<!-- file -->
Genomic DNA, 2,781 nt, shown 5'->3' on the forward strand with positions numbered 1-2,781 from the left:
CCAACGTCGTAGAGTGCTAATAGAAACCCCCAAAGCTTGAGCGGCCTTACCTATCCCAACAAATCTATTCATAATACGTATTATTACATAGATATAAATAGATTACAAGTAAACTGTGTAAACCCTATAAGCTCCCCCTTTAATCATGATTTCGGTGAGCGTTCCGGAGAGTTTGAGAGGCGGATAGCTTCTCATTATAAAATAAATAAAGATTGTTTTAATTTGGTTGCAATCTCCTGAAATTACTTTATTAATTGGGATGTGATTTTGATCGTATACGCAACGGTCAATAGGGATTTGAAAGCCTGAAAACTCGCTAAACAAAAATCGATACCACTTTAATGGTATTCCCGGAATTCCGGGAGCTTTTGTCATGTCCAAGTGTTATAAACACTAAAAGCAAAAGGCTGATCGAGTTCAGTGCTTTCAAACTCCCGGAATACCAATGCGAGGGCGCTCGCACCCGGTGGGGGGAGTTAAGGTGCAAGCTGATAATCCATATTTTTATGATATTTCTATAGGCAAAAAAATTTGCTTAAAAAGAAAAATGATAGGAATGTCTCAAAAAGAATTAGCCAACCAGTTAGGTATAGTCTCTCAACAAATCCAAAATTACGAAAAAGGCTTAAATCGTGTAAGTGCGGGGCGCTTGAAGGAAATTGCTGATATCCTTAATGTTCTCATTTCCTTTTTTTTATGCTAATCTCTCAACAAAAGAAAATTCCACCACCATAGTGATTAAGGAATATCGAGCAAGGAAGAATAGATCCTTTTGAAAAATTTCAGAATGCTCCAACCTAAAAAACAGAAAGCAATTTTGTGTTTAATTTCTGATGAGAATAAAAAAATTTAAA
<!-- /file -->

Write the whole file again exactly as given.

Genomic DNA, 2,781 nt, shown 5'->3' on the forward strand with positions numbered 1-2,781 from the left:
CCAACGTCGTAGAGTGCTAATAGAAACCCCCAAAGCTTGAGCGGCCTTACCTATCCCAACAAATCTATTCATAATACGTATTATTACATAGATATAAATAGATTACAAGTAAACTGTGTAAACCCTATAAGCTCCCCCTTTAATCATGATTTCGGTGAGCGTTCCGGAGAGTTTGAGAGGCGGATAGCTTCTCATTATAAAATAAATAAAGATTGTTTTAATTTGGTTGCAATCTCCTGAAATTACTTTATTAATTGGGATGTGATTTTGATCGTATACGCAACGGTCAATAGGGATTTGAAAGCCTGAAAACTCGCTAAACAAAAATCGATACCACTTTAATGGTATTCCCGGAATTCCGGGAGCTTTTGTCATGTCCAAGTGTTATAAACACTAAAAGCAAAAGGCTGATCGAGTTCAGTGCTTTCAAACTCCCGGAATACCAATGCGAGGGCGCTCGCACCCGGTGGGGGGAGTTAAGGTGCAAGCTGATAATCCATATTTTTATGATATTTCTATAGGCAAAAAAATTTGCTTAAAAAGAAAAATGATAGGAATGTCTCAAAAAGAATTAGCCAACCAGTTAGGTATAGTCTCTCAACAAATCCAAAATTACGAAAAAGGCTTAAATCGTGTAAGTGCGGGGCGCTTGAAGGAAATTGCTGATATCCTTAATGTTCTCATTTCCTTTTTTTTATGCTAATCTCTCAACAAAAGAAAATTCCACCACCATAGTGATTAAGGAATATCGAGCAAGGAAGAATAGATCCTTTTGAAAAATTTCAGAATGCTCCAACCTAAAAAACAGAAAGCAATTTTGTGTTTAATTTCTGATGAGAATAAAAAAATTTAAA